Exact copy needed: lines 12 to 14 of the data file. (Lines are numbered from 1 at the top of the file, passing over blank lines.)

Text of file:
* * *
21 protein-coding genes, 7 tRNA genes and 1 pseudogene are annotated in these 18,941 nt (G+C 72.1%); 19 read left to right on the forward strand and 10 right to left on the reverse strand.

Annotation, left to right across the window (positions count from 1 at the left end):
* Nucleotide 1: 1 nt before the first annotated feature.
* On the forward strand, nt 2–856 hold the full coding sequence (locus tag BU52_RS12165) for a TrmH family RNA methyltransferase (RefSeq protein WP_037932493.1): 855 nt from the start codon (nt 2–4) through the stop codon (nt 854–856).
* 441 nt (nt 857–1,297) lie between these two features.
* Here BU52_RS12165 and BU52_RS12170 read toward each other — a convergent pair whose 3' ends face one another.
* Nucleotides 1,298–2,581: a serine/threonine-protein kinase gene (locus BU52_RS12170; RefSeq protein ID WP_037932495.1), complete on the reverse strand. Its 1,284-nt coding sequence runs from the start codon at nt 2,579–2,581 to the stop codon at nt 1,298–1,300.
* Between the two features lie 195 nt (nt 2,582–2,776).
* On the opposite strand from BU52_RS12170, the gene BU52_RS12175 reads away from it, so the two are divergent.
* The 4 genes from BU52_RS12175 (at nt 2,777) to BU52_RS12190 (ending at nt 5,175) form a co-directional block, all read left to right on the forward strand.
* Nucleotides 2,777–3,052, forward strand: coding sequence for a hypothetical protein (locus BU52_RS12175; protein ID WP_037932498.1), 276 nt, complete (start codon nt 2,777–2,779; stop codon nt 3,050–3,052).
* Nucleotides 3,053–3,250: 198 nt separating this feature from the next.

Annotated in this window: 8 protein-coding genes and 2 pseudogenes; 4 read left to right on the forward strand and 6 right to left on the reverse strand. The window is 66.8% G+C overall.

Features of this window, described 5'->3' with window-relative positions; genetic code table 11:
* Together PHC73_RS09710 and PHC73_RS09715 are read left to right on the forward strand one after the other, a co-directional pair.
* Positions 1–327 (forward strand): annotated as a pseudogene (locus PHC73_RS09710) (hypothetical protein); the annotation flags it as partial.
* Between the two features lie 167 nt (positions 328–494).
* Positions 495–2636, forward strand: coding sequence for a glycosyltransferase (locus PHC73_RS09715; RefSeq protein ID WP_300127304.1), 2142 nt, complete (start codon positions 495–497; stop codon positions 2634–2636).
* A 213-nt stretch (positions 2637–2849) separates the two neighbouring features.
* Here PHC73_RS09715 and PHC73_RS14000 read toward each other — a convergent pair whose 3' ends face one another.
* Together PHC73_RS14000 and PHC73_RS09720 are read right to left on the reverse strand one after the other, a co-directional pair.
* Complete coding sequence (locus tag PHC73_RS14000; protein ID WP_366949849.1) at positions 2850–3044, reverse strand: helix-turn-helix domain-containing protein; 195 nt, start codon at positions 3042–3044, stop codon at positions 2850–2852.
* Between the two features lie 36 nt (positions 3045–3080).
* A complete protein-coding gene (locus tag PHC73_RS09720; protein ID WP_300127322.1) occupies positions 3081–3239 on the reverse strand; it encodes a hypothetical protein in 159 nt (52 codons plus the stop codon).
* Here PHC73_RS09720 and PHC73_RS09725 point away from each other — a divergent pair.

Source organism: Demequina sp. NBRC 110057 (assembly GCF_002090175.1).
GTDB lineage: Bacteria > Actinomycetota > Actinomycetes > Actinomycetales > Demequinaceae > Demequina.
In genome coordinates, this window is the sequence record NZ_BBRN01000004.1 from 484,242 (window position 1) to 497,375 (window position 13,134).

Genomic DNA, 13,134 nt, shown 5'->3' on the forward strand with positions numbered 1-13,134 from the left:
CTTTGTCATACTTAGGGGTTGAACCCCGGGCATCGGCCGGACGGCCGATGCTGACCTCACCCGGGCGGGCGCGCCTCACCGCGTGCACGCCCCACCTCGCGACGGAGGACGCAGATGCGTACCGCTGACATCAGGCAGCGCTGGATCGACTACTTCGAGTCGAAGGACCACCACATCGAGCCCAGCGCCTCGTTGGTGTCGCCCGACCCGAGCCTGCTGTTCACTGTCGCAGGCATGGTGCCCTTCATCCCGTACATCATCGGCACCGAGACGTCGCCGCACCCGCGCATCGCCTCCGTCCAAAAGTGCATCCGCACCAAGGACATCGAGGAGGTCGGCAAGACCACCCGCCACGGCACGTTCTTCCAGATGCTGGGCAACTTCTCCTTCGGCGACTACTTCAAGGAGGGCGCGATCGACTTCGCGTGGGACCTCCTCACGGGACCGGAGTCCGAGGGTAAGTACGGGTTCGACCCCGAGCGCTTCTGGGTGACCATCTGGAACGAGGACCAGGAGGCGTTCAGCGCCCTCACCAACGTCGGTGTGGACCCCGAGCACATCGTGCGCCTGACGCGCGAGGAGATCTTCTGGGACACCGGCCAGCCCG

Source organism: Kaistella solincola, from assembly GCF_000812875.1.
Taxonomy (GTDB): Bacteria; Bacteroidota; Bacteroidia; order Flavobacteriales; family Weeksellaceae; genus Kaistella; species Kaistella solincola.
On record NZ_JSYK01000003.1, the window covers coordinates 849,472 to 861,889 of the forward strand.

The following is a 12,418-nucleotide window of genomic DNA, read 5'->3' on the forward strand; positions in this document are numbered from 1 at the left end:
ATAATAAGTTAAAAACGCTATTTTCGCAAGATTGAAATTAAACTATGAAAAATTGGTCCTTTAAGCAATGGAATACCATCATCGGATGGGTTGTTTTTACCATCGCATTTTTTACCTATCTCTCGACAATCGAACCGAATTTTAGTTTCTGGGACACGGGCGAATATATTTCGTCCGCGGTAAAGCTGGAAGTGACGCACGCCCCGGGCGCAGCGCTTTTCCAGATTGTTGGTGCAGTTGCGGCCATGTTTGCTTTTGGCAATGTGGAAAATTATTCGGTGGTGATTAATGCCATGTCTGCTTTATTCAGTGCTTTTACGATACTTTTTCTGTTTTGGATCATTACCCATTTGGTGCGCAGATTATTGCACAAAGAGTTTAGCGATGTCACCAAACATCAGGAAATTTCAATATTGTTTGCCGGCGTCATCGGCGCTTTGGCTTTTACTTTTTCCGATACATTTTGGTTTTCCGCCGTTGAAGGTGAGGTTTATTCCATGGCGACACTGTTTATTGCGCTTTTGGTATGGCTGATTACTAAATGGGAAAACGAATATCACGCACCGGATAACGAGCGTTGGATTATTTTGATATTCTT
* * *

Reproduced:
* Nucleotides 3,053–3,250: 198 nt separating this feature from the next.

Annotated in this window: 8 protein-coding genes and 2 pseudogenes; 4 read left to right on the forward strand and 6 right to left on the reverse strand. The window is 66.8% G+C overall.

Features of this window, described 5'->3' with window-relative positions; genetic code table 11: